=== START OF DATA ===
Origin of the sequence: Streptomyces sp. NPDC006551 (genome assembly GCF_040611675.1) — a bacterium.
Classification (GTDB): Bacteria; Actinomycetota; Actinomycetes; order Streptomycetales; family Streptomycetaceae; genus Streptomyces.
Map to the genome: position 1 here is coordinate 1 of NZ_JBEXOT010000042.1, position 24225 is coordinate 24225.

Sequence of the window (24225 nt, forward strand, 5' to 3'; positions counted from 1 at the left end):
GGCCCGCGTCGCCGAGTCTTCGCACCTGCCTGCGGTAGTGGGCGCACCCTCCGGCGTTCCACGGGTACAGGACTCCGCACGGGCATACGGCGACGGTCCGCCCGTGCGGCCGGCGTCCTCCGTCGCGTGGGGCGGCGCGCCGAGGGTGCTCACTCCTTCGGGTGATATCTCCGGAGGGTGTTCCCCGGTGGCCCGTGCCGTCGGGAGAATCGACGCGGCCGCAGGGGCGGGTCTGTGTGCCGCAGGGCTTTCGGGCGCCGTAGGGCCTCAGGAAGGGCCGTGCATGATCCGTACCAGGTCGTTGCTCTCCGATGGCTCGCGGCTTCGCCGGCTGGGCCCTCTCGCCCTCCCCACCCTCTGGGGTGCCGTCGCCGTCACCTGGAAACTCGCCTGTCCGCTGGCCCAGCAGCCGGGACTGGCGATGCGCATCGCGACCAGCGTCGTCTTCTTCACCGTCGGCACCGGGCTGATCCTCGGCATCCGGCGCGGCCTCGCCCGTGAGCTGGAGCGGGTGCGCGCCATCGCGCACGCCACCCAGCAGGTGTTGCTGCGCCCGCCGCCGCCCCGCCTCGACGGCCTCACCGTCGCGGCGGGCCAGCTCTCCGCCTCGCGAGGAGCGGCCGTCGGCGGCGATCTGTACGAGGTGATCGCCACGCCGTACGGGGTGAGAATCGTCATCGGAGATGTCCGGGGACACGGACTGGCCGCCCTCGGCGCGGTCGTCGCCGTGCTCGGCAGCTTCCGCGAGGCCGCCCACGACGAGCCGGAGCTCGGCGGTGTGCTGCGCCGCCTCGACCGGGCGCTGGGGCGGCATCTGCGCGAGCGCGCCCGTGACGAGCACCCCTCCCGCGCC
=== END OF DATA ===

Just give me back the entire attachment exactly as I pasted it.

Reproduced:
Origin of the sequence: Streptomyces sp. NPDC006551 (genome assembly GCF_040611675.1) — a bacterium.
Classification (GTDB): Bacteria; Actinomycetota; Actinomycetes; order Streptomycetales; family Streptomycetaceae; genus Streptomyces.
Map to the genome: position 1 here is coordinate 1 of NZ_JBEXOT010000042.1, position 24225 is coordinate 24225.

Sequence of the window (24225 nt, forward strand, 5' to 3'; positions counted from 1 at the left end):
GGCCCGCGTCGCCGAGTCTTCGCACCTGCCTGCGGTAGTGGGCGCACCCTCCGGCGTTCCACGGGTACAGGACTCCGCACGGGCATACGGCGACGGTCCGCCCGTGCGGCCGGCGTCCTCCGTCGCGTGGGGCGGCGCGCCGAGGGTGCTCACTCCTTCGGGTGATATCTCCGGAGGGTGTTCCCCGGTGGCCCGTGCCGTCGGGAGAATCGACGCGGCCGCAGGGGCGGGTCTGTGTGCCGCAGGGCTTTCGGGCGCCGTAGGGCCTCAGGAAGGGCCGTGCATGATCCGTACCAGGTCGTTGCTCTCCGATGGCTCGCGGCTTCGCCGGCTGGGCCCTCTCGCCCTCCCCACCCTCTGGGGTGCCGTCGCCGTCACCTGGAAACTCGCCTGTCCGCTGGCCCAGCAGCCGGGACTGGCGATGCGCATCGCGACCAGCGTCGTCTTCTTCACCGTCGGCACCGGGCTGATCCTCGGCATCCGGCGCGGCCTCGCCCGTGAGCTGGAGCGGGTGCGCGCCATCGCGCACGCCACCCAGCAGGTGTTGCTGCGCCCGCCGCCGCCCCGCCTCGACGGCCTCACCGTCGCGGCGGGCCAGCTCTCCGCCTCGCGAGGAGCGGCCGTCGGCGGCGATCTGTACGAGGTGATCGCCACGCCGTACGGGGTGAGAATCGTCATCGGAGATGTCCGGGGACACGGACTGGCCGCCCTCGGCGCGGTCGTCGCCGTGCTCGGCAGCTTCCGCGAGGCCGCCCACGACGAGCCGGAGCTCGGCGGTGTGCTGCGCCGCCTCGACCGGGCGCTGGGGCGGCATCTGCGCGAGCGCGCCCGTGACGAGCACCCCTCCCGCGCC